Okay, let's try this bit again. And for reference, here's a link to the cutaway diagram again so you can hopefully follow where I'm going. I keep kicking myself in the butt to start scanning and redrawing my deck pencil drawings, since this is little good without pictures.



The following was written in 2290 following the Excelsior's operational refit after the failure of the Transwarp Development Project to familiarize new crew and Starfleet brass alike with the new ship. It describes the ship in its original condition as of launch in that year, and compares the ship's initial fittings in 2284 to the equipment later installed for her service career. Appendices follow outlining the evolution of the design in the subsequent years, 'cousins' developed from the class, and a list of noteworthy ships. In her exhibition as part of the Fleet Museum's collection, Excelsior has been cosmetically restored to her 2290 status. This summary is one of several historic documents prepared for display at the Excelsior Exhibit.

Excelsior Class Technical Familiarization Resource


Structural Overview

The Excelsior’s design drew upon the now traditional primary-secondary hull configuration first introduced in the Daedalus class of the late twenty-second century. The Excelsior’s space-frame consisted of five integrated main assemblies: the primary hull (saucer section), interconnecting dorsal “neck,” secondary hull, warp nacelle pylon assembly, and twin warp nacelles (together comprising the engineering section). Each unit was constructed separately and then assembled in drydock in synchronus Earth orbit. Overall vessel dimensions are as follows: Length, 467.05 meters; Beam, 177.21 meters; Height, 74.93 meters.

The primary hull, or more commonly known as the “saucer section,” houses the main command facilities, including the main and auxiliary bridges and the main computer core, as well as crew accommodations and support facilities including food preparation and laundry systems. It also contains the main dorsal and ventral sensor platforms, and the ten primary phaser banks. A bar-like section extending aft along the longitudinal axis of the saucer section also houses the impulse reaction system and upper intermix chamber, which extends downward towards the deflector alcove in the secondary hull. Overall saucer dimensions are as follows: Length, 198.51 meters; Beam, 177.21 meters; Height, 30.71 meters.

The interconnecting dorsal is one of the components of the “engineering section.” Originally fitted with transwarp field monitoring and refinement equipment (its very horseshoe-shaped horizontal cross-sections defined by warp field dynamics), it is now primary void space, save the intermix chamber which spans it vertically and related equipment. Auxiliary crew quarters and freight space can be found here, along with inertial damper systems.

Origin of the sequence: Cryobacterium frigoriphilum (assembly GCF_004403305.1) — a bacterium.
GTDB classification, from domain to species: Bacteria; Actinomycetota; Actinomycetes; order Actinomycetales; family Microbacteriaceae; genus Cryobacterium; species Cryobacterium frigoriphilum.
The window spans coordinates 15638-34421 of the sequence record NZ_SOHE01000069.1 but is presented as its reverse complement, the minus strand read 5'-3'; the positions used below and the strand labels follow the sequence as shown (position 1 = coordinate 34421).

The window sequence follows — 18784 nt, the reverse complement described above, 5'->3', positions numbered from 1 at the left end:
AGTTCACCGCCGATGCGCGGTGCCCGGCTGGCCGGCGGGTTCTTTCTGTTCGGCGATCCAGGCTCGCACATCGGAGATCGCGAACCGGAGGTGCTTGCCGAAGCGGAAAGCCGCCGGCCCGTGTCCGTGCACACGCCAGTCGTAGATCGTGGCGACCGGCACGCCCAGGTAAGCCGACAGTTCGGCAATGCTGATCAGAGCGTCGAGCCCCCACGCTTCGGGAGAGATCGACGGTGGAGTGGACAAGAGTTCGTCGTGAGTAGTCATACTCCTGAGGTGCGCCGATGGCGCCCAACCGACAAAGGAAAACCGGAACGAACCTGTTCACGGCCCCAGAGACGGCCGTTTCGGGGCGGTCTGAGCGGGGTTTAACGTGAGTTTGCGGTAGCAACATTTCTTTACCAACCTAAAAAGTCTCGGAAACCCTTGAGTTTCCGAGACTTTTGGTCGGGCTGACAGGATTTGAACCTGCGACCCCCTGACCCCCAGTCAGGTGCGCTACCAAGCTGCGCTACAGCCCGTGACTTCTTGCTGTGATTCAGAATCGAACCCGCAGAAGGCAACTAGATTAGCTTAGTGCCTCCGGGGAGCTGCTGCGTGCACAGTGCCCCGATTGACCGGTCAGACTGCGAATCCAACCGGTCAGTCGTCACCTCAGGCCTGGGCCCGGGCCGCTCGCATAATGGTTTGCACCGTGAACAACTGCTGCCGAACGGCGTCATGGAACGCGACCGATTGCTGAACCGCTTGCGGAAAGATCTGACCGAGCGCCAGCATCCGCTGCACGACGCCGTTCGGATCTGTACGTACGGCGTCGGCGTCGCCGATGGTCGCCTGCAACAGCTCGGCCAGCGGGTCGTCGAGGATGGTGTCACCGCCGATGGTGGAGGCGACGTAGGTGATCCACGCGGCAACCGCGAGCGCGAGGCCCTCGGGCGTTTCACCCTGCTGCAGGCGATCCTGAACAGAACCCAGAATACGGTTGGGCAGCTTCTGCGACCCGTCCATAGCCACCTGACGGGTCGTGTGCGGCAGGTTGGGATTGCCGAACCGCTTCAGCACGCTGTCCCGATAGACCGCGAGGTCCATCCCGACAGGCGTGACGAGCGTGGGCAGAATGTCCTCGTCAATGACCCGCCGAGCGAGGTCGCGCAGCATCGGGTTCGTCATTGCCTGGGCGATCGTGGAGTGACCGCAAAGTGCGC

The secondary hull itself is the main component of the engineering section. It is roughly cigar-shaped in design, with a flattened dorsal and semi-circular ventral. It houses main engineering and the primary warp power systems, including the antimatter storage systems, as well as the main deflector dish. Primarily a hollow structure, the secondary hull houses the Main Cargo Storage Facility, the modular Shuttlebay One, Shuttlebay Two (at the aft fantail of the dorsal plane), and the four torpedo tubes (two fore, two aft.) Overall secondary hull dimensions are as follows: Length, 271.79 meters; Beam, 58.76 meters; Height, 43.93 meters.

The warp nacelle pylon assembly is composed of an elliptical dome from which the twin nacelles struts extend. The dome houses the main plasma manifold and EPS system, as well as various engineering support systems. Its shape is streamlined for greater warp performance, and the entire unit may be separated from the remainder of the ship in an emergency. The massive twin warp nacelles are mounted securely atop the twin support pylons. They are roughly shaped like truncated squares in cross-section, and taper to their aft ends. Overall warp nacelle unit dimensions are as follows: Length, 247.08 meters, Beam, 17.70 meters; Height, 20.33 meters.


Deck One (A-Deck)

Deck one is a fairly large space extending across the very top of the primary hull spar aft towards the impulse engines. However, the only habitable volume of the deck consists of the main bridge/briefing room area at the front, which is sunken nearly two meters into a protective ring structure. The bridge unit is an interchangeable module designed for swapout at regular refit intervals to facilitate easier control system upgrades. In keeping with Starfleet tradition, the bridge is a circular room lined with various instrument stations necessary for the operation of a modern starship.

The uninhabitable space of Deck One contains numerous systems. The protective ring around the bridge module contains auxiliary battery power and life support systems for emergency use. A bar extending aft from this unit contains the primary high-gain subspace antenna, and is flanked on either side by the uppermost portions of the dorsal sensor platform within raised hull flats. Excelsior is equipped with an extensive suite of all modern sensor modules.